China Week Winners

Over the course of China Week, the Chinese Exhibition, held in Eden Grove, held a competition where students were asked to fill in a quick survey, with the chance to win an iPod. The Confucius Institute was curious to know what students would expect from learning Chinese, and what aspect of the Chinese langauage and culture they found the most interesting and would like to learn more about.

Last week, the Confucius Institute drew the names of three lucky students who each became the winner of an iPod as well as the Confucius Institute's and School of Langauages' poetry and narrative compilations.

Last Modified: Thu, 27 Sep 2012 12:11:18 SAST

When an Emperor Meets a Hyena

The end of China Week saw it closing in a appropriate fashion with a theatrical performance combining elements of both Chinese and African tradition. Held at the Rhodes Main Theatre on 29 September, the performance was arranged, directed, written by and performed by students from the Confucius Institute.

Chinese Performance.jpg 

The performance was a colourful mixture of music, dance, dialogue, ninjas and lions which saw the fusion of a traditional-style South African story and a traditional-style Chinese story. The show was targeted at all audiences, young and old, and showed how our two countries, being from opposite ends of the world, were able to come together and share in each other's cultures to solve problems. The play was particularly representative of the growing relationship between South Africa and China and how, despite our language, geographical and cultural differences, we are working together, both economically and socially, to the advantage of both our countries.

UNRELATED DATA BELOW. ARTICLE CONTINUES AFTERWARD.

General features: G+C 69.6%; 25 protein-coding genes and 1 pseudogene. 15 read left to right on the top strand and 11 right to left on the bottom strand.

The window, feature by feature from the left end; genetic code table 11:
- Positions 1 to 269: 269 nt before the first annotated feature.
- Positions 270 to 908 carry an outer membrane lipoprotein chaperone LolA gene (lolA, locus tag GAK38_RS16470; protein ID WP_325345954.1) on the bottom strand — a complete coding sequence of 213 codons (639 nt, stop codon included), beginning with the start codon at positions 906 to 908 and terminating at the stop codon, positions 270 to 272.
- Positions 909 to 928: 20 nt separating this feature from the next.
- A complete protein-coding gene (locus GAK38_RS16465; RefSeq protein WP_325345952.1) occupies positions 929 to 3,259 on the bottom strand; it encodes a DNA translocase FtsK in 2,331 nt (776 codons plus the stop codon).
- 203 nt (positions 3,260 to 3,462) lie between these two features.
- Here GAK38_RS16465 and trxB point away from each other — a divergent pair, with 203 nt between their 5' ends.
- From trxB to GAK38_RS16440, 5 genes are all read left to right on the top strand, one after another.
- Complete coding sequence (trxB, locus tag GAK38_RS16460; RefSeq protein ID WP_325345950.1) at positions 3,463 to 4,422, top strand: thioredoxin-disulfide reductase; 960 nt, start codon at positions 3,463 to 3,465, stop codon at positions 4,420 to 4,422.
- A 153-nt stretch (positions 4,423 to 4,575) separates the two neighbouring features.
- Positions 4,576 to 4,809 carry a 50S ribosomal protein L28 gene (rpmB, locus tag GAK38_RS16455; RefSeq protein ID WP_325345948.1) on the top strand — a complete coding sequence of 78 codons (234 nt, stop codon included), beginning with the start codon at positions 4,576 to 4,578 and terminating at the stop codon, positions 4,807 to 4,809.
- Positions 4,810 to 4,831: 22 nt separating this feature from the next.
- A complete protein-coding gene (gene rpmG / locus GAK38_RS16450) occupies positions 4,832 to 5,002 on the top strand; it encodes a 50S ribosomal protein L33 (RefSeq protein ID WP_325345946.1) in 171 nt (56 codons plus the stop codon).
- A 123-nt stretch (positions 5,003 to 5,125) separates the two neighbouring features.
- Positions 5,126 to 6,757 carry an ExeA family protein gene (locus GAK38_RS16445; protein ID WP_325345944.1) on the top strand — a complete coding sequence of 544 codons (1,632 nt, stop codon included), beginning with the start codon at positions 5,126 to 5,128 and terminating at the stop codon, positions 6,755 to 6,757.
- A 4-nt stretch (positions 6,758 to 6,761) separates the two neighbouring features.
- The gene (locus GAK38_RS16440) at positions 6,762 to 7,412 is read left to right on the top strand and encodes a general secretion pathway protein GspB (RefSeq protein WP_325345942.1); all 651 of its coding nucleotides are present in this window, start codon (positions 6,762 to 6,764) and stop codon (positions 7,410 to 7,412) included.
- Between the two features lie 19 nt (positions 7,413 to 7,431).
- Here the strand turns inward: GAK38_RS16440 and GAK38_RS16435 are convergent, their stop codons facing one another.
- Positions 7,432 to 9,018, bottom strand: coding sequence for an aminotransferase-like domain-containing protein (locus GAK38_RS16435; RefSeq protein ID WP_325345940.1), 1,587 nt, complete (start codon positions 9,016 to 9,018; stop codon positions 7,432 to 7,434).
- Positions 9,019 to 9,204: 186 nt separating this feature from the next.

Chinese Performance (blue screen).jpg 


Last Modified: Thu, 27 Sep 2012 12:11:18 SAST

Sai Weng Loses His Horse - Ten Interpretations in Five Langauges

Last year for China Week, the Confucius Institute together with the School of Languages and the English Department held a poetry competition in which students from the various language departments were asked to translate a Chinese poem into their langauge of study. This year, students and members from the different languages departments were asked to write their own interpreation, rather than just a translation, of an ancient Chinese tale "Sai Weng Loses His Horse".

Sai Weng is the story of a man who encounters a number of both fortunate and unfortuante events throughout the course of some time. However, his approach to each event is not joyous or stressful, rather, he approaches each event with indifference. The story is a representation of the Daoist philosophy of "going with the flow"of life, and taking each experience one has as neither positive or negative, but as purely consequential.

The collection of stories was presented this year during China week where the interpretations of Sai Weng crossed the boundaries of China into Lesotho, the Eastern Cape, Nazi Germany and a future run by machines.

Sai Weng Loses His Horse.pdf

Sai Weng Smaller Cover

Last Modified: Thu, 27 Sep 2012 12:11:18 SAST